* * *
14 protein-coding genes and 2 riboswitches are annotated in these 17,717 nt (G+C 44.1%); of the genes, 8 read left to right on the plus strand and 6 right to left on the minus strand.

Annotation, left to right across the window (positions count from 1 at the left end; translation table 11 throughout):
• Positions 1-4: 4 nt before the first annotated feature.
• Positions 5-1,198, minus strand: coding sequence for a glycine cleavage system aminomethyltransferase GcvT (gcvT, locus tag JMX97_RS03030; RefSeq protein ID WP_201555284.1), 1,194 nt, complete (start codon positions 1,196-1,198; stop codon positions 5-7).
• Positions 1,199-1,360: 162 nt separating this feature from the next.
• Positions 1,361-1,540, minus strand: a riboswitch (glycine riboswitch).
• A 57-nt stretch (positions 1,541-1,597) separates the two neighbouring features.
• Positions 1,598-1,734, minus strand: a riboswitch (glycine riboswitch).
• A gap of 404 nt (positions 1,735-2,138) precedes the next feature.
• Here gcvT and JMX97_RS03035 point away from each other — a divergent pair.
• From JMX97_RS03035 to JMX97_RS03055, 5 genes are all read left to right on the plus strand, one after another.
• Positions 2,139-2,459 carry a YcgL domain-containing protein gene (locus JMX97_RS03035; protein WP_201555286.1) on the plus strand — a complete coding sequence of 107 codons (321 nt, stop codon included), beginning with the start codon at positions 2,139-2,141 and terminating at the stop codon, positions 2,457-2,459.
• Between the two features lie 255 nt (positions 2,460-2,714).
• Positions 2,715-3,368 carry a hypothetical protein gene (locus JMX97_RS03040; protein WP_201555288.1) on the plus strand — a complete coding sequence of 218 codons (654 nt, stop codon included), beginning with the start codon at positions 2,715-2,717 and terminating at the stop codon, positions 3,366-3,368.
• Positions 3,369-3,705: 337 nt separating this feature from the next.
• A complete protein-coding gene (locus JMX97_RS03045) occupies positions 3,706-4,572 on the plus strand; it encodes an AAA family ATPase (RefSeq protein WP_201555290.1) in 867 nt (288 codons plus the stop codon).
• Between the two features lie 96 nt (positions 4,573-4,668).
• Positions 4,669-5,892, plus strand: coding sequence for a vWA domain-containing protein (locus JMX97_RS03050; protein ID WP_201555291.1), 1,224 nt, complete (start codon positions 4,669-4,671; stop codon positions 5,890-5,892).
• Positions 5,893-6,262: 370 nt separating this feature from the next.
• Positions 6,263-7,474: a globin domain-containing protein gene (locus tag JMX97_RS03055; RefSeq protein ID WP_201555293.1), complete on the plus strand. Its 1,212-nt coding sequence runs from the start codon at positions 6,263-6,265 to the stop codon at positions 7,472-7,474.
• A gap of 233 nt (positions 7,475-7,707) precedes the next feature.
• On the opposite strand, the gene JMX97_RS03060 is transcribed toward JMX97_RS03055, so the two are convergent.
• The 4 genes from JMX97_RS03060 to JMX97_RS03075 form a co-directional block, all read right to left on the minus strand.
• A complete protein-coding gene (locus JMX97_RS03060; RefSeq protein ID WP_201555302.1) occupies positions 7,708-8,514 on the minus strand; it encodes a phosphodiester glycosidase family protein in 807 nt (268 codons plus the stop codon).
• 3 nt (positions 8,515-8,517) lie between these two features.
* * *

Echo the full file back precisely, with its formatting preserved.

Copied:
14 protein-coding genes and 2 riboswitches are annotated in these 17,717 nt (G+C 44.1%); of the genes, 8 read left to right on the plus strand and 6 right to left on the minus strand.

Annotation, left to right across the window (positions count from 1 at the left end; translation table 11 throughout):
• Positions 1-4: 4 nt before the first annotated feature.
• Positions 5-1,198, minus strand: coding sequence for a glycine cleavage system aminomethyltransferase GcvT (gcvT, locus tag JMX97_RS03030; RefSeq protein ID WP_201555284.1), 1,194 nt, complete (start codon positions 1,196-1,198; stop codon positions 5-7).
• Positions 1,199-1,360: 162 nt separating this feature from the next.
• Positions 1,361-1,540, minus strand: a riboswitch (glycine riboswitch).
• A 57-nt stretch (positions 1,541-1,597) separates the two neighbouring features.
• Positions 1,598-1,734, minus strand: a riboswitch (glycine riboswitch).
• A gap of 404 nt (positions 1,735-2,138) precedes the next feature.
• Here gcvT and JMX97_RS03035 point away from each other — a divergent pair.
• From JMX97_RS03035 to JMX97_RS03055, 5 genes are all read left to right on the plus strand, one after another.
• Positions 2,139-2,459 carry a YcgL domain-containing protein gene (locus JMX97_RS03035; protein WP_201555286.1) on the plus strand — a complete coding sequence of 107 codons (321 nt, stop codon included), beginning with the start codon at positions 2,139-2,141 and terminating at the stop codon, positions 2,457-2,459.
• Between the two features lie 255 nt (positions 2,460-2,714).
• Positions 2,715-3,368 carry a hypothetical protein gene (locus JMX97_RS03040; protein WP_201555288.1) on the plus strand — a complete coding sequence of 218 codons (654 nt, stop codon included), beginning with the start codon at positions 2,715-2,717 and terminating at the stop codon, positions 3,366-3,368.
• Positions 3,369-3,705: 337 nt separating this feature from the next.
• A complete protein-coding gene (locus JMX97_RS03045) occupies positions 3,706-4,572 on the plus strand; it encodes an AAA family ATPase (RefSeq protein WP_201555290.1) in 867 nt (288 codons plus the stop codon).
• Between the two features lie 96 nt (positions 4,573-4,668).
• Positions 4,669-5,892, plus strand: coding sequence for a vWA domain-containing protein (locus JMX97_RS03050; protein ID WP_201555291.1), 1,224 nt, complete (start codon positions 4,669-4,671; stop codon positions 5,890-5,892).
• Positions 5,893-6,262: 370 nt separating this feature from the next.
• Positions 6,263-7,474: a globin domain-containing protein gene (locus tag JMX97_RS03055; RefSeq protein ID WP_201555293.1), complete on the plus strand. Its 1,212-nt coding sequence runs from the start codon at positions 6,263-6,265 to the stop codon at positions 7,472-7,474.
• A gap of 233 nt (positions 7,475-7,707) precedes the next feature.
• On the opposite strand, the gene JMX97_RS03060 is transcribed toward JMX97_RS03055, so the two are convergent.
• The 4 genes from JMX97_RS03060 to JMX97_RS03075 form a co-directional block, all read right to left on the minus strand.
• A complete protein-coding gene (locus JMX97_RS03060; RefSeq protein ID WP_201555302.1) occupies positions 7,708-8,514 on the minus strand; it encodes a phosphodiester glycosidase family protein in 807 nt (268 codons plus the stop codon).
• 3 nt (positions 8,515-8,517) lie between these two features.